Aug 31, 2018
By Lenya Quinn-Davidson
We all know that fire is one of the oldest and most powerful tools that humans have but what we often forget is that most of the landscapes we know and love have also been shaped by fire, and in many cases, by fires that humans have started.
If you talk to old-timers in our communities, you’ll hear stories of the deep connections between people and fire: of Native Americans lighting off of trails as they hiked out of their hunting grounds in the fall, and ranchers burning their fields to improve range and keep things open.
In most parts of the state, landowners aren’t using fire anymore; the fear of liability, the perceived complexity of permits and regulations, and the generational and cultural gaps in fire experience have virtually eliminated fire from the toolbox for most landowners. But that’s about to change.
For many years, we at University of California Cooperative Extension have fielded questions from landowners about using fire as a tool. Ranchers and forestland owners have voiced interest in using fire to improve range resources, enhance wildlife habitat, reduce fuels, and beat back the trees and shrubs that are quickly engulfing their prairies and woodlands, but we have struggled to provide them with good options.
In recent history, CAL FIRE has been the leader in private lands burning. In the 1980s, their Vegetation Management Program (VMP) was responsible for 30,000-65,000 acres of prescribed burning every year, but in recent decades, those numbers have consistently fallen short of 10,000 acres a year—a drop in the bucket given the habitat and fuels issues that we face in California.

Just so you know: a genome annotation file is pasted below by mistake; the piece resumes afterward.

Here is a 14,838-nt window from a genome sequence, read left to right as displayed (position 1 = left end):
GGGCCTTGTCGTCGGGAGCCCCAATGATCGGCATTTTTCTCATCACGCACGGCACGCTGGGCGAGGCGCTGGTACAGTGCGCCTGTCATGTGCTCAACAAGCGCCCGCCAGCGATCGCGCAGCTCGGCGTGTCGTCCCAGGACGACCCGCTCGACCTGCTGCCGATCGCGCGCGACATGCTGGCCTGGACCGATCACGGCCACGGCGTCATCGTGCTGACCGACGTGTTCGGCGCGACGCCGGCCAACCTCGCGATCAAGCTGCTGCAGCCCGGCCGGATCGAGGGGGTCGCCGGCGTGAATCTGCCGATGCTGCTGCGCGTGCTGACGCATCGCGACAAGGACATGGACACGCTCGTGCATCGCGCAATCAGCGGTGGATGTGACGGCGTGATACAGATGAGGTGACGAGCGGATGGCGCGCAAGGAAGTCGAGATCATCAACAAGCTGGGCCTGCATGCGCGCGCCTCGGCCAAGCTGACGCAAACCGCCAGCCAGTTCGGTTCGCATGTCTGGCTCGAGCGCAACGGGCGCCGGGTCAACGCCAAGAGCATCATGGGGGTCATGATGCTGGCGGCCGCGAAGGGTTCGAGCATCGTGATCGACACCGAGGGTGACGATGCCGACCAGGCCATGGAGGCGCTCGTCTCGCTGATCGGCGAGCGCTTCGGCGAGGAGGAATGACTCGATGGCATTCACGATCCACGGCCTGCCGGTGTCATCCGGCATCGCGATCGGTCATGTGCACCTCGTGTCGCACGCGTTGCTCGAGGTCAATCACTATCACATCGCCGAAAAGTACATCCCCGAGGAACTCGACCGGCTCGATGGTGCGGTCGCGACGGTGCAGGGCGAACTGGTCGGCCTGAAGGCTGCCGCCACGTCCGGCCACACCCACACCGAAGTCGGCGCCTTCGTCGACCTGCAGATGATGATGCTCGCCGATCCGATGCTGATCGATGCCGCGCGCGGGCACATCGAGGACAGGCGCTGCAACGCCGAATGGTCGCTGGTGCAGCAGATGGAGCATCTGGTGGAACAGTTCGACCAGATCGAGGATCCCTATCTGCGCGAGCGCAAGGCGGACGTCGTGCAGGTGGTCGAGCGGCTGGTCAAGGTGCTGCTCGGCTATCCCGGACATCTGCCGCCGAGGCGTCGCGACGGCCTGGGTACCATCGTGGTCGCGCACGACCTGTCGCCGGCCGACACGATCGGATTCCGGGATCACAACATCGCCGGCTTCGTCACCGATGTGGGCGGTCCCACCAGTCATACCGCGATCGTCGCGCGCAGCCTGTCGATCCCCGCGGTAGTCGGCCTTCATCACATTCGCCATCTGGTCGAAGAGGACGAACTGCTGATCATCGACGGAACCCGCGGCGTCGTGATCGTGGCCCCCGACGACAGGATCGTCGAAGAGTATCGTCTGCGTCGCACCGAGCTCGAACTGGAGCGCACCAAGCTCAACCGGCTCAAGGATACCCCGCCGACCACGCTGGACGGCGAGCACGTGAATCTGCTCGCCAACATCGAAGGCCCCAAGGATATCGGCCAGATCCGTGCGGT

CAL FIRE is currently revamping and reinvesting in the VMP, but it’s become clear that other pathways are needed for landowners to reclaim fire.
Last year, we started looking into prescribed fire models from other parts of the country. We were curious how those efforts are structured, and what it would take to do something similar here.
One of the most promising models of landowner-led burning is the Prescribed Burn Association (PBA) model, through which landowners and other interested partners can work together to burn each other’s properties. In many regions, these PBAs are spearheaded by the ranching community, in collaboration with conservation organizations like the National Wild Turkey Federation, Pheasants Forever, and others that see direct benefits for wildlife.
The PBAs have local leaders who are not traditional fire practitioners; rather, they are local landowners who have a vested interest in healthy rangelands and habitats. Throughout the year, these PBA leaders work with other local landowners to develop burn plans and prep units, and when optimal weather windows present themselves, the group gets together and conducts the burns. The PBA is mostly volunteer, and members contribute tools and equipment to help make the burns happen.
Because of PBAs, burning has become a viable and effective treatment—one that provides unprecedented training opportunities to landowners, encourages community-wide collaboration, and is reversing trends of habitat and rangeland losses. Burns have targeted a wide range of objectives, including invasive species control, oak woodland restoration, coyote brush management, and fuels reduction.
FOR INFORMATION on prescribed burning, Lenya Quinn-Davidson, Area Fire Advisor, UCCE, email@example.com, and Jeffery Stackhouse, Livestock and Natural Resources Advisor, UCCE, firstname.lastname@example.org.
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